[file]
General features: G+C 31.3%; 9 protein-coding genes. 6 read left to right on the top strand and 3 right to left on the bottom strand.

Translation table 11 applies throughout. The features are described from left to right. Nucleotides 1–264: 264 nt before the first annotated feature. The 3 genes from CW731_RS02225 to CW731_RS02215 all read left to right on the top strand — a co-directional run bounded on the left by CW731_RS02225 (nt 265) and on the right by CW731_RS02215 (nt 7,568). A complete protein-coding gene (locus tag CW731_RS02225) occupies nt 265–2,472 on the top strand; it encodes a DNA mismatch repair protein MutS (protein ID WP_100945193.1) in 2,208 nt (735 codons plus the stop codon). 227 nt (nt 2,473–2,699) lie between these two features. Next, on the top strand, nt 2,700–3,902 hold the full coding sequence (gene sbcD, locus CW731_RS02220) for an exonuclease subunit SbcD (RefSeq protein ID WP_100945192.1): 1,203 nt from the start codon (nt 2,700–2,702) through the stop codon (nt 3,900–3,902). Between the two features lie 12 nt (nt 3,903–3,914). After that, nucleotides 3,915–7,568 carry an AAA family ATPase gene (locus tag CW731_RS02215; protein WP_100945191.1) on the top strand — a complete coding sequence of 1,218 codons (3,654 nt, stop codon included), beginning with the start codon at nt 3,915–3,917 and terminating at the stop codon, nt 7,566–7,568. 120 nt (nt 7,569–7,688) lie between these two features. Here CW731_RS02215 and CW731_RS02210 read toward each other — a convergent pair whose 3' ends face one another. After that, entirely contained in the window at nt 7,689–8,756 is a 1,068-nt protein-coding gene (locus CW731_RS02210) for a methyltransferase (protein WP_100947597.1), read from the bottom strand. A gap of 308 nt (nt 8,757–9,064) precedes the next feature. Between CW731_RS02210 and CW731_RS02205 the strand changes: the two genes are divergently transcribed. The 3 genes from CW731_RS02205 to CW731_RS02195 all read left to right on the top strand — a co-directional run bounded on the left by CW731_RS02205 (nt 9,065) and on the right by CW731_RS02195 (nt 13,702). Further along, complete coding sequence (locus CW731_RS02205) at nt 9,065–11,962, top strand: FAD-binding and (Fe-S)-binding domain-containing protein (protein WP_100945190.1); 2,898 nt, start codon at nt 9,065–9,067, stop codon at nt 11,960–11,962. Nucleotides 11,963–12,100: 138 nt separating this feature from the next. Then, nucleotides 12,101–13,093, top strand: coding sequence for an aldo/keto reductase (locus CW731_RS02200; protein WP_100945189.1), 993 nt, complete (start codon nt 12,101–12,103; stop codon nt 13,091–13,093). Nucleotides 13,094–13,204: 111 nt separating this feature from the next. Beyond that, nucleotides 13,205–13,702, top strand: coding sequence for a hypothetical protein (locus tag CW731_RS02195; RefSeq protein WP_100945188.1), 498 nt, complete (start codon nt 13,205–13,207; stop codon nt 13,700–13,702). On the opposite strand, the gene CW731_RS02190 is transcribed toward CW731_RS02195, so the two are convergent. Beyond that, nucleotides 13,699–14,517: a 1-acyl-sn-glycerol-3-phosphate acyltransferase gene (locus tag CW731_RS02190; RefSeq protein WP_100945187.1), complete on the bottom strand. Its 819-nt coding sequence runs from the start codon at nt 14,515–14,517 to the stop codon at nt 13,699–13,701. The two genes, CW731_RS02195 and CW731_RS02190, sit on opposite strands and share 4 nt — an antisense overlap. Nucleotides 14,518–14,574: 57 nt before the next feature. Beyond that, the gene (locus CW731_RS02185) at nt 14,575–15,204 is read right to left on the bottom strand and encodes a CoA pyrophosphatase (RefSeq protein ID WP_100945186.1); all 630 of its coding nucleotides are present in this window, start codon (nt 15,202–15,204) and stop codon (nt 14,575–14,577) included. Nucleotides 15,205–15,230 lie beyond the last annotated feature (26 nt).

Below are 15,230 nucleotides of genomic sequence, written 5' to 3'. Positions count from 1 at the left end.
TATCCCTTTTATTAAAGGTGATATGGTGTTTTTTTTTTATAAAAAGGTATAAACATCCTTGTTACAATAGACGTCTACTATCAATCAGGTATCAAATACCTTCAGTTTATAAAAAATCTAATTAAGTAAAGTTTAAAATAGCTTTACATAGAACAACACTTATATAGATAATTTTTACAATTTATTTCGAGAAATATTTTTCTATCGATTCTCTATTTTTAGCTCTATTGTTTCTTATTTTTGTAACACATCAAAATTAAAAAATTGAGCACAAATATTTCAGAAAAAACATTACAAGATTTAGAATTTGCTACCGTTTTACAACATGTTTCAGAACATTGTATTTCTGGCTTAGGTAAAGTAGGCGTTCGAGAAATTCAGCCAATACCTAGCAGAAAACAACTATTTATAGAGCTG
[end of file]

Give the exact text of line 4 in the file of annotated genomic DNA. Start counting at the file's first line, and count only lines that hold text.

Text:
TATCCCTTTTATTAAAGGTGATATGGTGTTTTTTTTTTATAAAAAGGTATAAACATCCTTGTTACAATAGACGTCTACTATCAATCAGGTATCAAATACCTTCAGTTTATAAAAAATCTAATTAAGTAAAGTTTAAAATAGCTTTACATAGAACAACACTTATATAGATAATTTTTACAATTTATTTCGAGAAATATTTTTCTATCGATTCTCTATTTTTAGCTCTATTGTTTCTTATTTTTGTAACACATCAAAATTAAAAAATTGAGCACAAATATTTCAGAAAAAACATTACAAGATTTAGAATTTGCTACCGTTTTACAACATGTTTCAGAACATTGTATTTCTGGCTTAGGTAAAGTAGGCGTTCGAGAAATTCAGCCAATACCTAGCAGAAAACAACTATTTATAGAGCTG